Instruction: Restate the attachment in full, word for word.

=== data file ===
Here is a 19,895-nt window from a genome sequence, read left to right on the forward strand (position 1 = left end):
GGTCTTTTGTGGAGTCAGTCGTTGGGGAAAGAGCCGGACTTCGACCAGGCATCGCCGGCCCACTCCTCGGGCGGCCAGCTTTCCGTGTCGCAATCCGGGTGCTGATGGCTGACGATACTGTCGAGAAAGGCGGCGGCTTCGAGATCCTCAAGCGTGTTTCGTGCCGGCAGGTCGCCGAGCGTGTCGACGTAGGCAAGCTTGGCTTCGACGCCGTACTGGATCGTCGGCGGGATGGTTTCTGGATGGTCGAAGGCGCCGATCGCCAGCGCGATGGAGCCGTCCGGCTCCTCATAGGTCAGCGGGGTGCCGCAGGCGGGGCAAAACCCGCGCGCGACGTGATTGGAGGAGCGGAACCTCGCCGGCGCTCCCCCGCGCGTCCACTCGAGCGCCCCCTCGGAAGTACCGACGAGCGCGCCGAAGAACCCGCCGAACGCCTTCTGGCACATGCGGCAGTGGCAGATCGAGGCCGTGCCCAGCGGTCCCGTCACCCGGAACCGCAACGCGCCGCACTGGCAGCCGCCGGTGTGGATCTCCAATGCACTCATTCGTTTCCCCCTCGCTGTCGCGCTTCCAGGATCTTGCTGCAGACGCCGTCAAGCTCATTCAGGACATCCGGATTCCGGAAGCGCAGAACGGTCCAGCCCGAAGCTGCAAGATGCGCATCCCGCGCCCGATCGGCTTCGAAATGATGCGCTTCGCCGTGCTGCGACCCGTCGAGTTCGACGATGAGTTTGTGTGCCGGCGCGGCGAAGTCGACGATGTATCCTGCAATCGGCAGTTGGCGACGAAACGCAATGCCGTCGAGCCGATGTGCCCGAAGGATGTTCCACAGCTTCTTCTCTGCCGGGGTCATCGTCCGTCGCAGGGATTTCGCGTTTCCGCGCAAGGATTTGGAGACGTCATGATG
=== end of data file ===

Here is a 19,895-nt window from a genome sequence, read left to right on the forward strand (position 1 = left end):
GGTCTTTTGTGGAGTCAGTCGTTGGGGAAAGAGCCGGACTTCGACCAGGCATCGCCGGCCCACTCCTCGGGCGGCCAGCTTTCCGTGTCGCAATCCGGGTGCTGATGGCTGACGATACTGTCGAGAAAGGCGGCGGCTTCGAGATCCTCAAGCGTGTTTCGTGCCGGCAGGTCGCCGAGCGTGTCGACGTAGGCAAGCTTGGCTTCGACGCCGTACTGGATCGTCGGCGGGATGGTTTCTGGATGGTCGAAGGCGCCGATCGCCAGCGCGATGGAGCCGTCCGGCTCCTCATAGGTCAGCGGGGTGCCGCAGGCGGGGCAAAACCCGCGCGCGACGTGATTGGAGGAGCGGAACCTCGCCGGCGCTCCCCCGCGCGTCCACTCGAGCGCCCCCTCGGAAGTACCGACGAGCGCGCCGAAGAACCCGCCGAACGCCTTCTGGCACATGCGGCAGTGGCAGATCGAGGCCGTGCCCAGCGGTCCCGTCACCCGGAACCGCAACGCGCCGCACTGGCAGCCGCCGGTGTGGATCTCCAATGCACTCATTCGTTTCCCCCTCGCTGTCGCGCTTCCAGGATCTTGCTGCAGACGCCGTCAAGCTCATTCAGGACATCCGGATTCCGGAAGCGCAGAACGGTCCAGCCCGAAGCTGCAAGATGCGCATCCCGCGCCCGATCGGCTTCGAAATGATGCGCTTCGCCGTGCTGCGACCCGTCGAGTTCGACGATGAGTTTGTGTGCCGGCGCGGCGAAGTCGACGATGTATCCTGCAATCGGCAGTTGGCGACGAAACGCAATGCCGTCGAGCCGATGTGCCCGAAGGATGTTCCACAGCTTCTTCTCTGCCGGGGTCATCGTCCGTCGCAGGGATTTCGCGTTTCCGCGCAAGGATTTGGAGACGTCATGATG